What is a Differential? The differential is a device that splits the engine torque in two ways, allowing each output to spin at a different speed. A differential allows the driven wheels to rotate at the same speed while on a straight road; it allows the outer wheel to rotate faster than the inner wheel, while taking a curve or traveling on an uneven surface.
The differential is aimed at performing the following three main functions;
1) To aim the engine power at the wheels.
2) To act as the final gear reduction in the vehicle, slowing the rotational speed of the transmission one final time before it hits the wheels.
3) To transmit the power to the wheels while allowing them to rotate at different speeds (This is the one that earned the differential its name.).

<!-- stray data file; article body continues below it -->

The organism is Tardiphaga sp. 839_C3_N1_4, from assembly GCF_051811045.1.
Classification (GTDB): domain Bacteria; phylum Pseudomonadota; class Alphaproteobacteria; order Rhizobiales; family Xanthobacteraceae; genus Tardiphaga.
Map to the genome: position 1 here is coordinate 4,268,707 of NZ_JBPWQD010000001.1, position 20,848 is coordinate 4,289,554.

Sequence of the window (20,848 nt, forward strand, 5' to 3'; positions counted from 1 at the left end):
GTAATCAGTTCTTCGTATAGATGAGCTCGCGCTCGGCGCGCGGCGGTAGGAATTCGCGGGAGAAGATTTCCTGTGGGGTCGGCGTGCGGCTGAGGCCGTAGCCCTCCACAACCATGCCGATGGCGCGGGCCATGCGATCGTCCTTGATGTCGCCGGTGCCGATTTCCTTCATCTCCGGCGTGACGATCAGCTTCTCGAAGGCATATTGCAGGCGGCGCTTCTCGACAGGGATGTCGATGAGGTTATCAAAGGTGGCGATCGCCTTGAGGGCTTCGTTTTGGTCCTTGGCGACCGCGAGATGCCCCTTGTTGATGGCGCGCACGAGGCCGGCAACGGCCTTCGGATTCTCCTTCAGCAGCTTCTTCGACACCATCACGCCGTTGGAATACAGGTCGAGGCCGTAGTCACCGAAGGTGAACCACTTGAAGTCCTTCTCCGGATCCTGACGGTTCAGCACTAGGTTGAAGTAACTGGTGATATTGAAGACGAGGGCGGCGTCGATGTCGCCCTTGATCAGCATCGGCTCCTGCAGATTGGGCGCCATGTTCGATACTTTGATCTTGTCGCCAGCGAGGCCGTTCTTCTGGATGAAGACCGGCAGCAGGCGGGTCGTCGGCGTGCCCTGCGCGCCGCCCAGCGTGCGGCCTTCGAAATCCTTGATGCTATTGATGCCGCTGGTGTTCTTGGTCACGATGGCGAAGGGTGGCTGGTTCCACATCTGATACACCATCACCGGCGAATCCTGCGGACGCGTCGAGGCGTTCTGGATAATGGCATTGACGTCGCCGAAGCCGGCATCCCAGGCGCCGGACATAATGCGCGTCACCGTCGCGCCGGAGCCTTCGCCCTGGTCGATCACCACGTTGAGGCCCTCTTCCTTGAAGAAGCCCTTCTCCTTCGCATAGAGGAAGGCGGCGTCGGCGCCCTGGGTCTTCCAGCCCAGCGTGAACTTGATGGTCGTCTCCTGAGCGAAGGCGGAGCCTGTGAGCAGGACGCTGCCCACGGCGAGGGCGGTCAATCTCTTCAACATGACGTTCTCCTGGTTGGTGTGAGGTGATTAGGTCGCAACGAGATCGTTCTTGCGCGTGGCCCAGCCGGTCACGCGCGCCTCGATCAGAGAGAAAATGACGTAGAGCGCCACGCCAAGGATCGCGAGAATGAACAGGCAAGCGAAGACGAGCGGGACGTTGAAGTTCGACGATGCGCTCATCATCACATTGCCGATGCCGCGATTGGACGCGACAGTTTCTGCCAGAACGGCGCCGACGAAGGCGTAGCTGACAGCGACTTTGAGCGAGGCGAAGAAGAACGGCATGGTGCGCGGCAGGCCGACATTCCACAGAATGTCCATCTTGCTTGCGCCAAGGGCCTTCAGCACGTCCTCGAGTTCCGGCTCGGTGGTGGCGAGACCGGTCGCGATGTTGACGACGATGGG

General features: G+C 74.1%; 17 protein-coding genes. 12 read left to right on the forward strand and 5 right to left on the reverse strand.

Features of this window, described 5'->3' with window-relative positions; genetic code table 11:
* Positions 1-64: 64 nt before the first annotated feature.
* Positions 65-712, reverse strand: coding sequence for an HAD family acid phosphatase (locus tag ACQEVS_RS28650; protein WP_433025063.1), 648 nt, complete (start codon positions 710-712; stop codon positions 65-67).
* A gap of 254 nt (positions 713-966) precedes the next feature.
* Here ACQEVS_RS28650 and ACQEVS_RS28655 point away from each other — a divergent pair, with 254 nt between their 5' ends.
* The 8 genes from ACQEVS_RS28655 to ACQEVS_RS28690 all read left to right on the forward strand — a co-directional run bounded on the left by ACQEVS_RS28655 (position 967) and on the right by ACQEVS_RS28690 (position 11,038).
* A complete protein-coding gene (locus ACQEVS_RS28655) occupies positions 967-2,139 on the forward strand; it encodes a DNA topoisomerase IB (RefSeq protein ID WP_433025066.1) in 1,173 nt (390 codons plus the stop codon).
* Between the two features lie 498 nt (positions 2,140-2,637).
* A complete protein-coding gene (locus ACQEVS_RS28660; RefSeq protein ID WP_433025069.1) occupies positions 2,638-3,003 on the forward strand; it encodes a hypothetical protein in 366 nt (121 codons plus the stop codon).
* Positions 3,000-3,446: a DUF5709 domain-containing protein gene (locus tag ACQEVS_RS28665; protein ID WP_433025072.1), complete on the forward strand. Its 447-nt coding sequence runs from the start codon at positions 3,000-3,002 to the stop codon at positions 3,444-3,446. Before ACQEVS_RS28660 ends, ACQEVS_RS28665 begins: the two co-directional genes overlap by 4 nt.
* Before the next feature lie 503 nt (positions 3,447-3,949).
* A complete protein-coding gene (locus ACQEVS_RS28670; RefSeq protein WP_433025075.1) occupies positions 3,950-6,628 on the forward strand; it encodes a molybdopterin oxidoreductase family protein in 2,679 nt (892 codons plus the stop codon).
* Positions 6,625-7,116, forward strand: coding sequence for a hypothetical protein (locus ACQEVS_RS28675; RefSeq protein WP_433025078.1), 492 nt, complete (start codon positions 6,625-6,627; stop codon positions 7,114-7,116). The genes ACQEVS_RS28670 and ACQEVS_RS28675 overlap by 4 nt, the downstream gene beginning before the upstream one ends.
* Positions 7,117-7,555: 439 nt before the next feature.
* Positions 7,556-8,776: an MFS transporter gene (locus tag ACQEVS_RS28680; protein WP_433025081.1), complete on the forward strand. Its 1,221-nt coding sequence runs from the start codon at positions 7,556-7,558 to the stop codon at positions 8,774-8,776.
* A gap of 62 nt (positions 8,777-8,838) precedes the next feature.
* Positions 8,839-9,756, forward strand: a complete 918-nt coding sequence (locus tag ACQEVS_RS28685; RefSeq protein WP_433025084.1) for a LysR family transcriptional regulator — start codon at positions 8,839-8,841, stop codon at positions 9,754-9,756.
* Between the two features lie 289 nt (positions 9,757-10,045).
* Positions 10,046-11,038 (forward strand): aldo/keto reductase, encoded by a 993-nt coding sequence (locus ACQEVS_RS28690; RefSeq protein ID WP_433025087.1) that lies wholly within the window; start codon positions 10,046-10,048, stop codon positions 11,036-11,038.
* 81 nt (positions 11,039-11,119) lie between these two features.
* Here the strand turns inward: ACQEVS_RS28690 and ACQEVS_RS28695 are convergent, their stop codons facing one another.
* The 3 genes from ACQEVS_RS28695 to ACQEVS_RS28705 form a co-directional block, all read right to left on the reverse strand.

2. NEED FOR DIFFERENTIAL
The wheels of vehicles spin at different speeds, especially when turning. Each wheel travels a different distance through the turn, and that the inside wheels travel a shorter distance than the outside wheels. Since speed is equal to the distance traveled divided by the time it takes to go that distance, the wheels that travel a shorter distance travel at a lower speed. Also the front wheels travel a different distance than the rear wheels. The following figure shows the different path followed by front and back wheels while at a curve.
For the non-driven wheels on the vehicle -- the front wheels on a rear-wheel drive vehicle, the back wheels on a front-wheel drive vehicle -- this is not an issue. There is no connection between them, so they spin independently. But the driven wheels are linked together so that a single engine and transmission can turn both wheels. If the vehicle does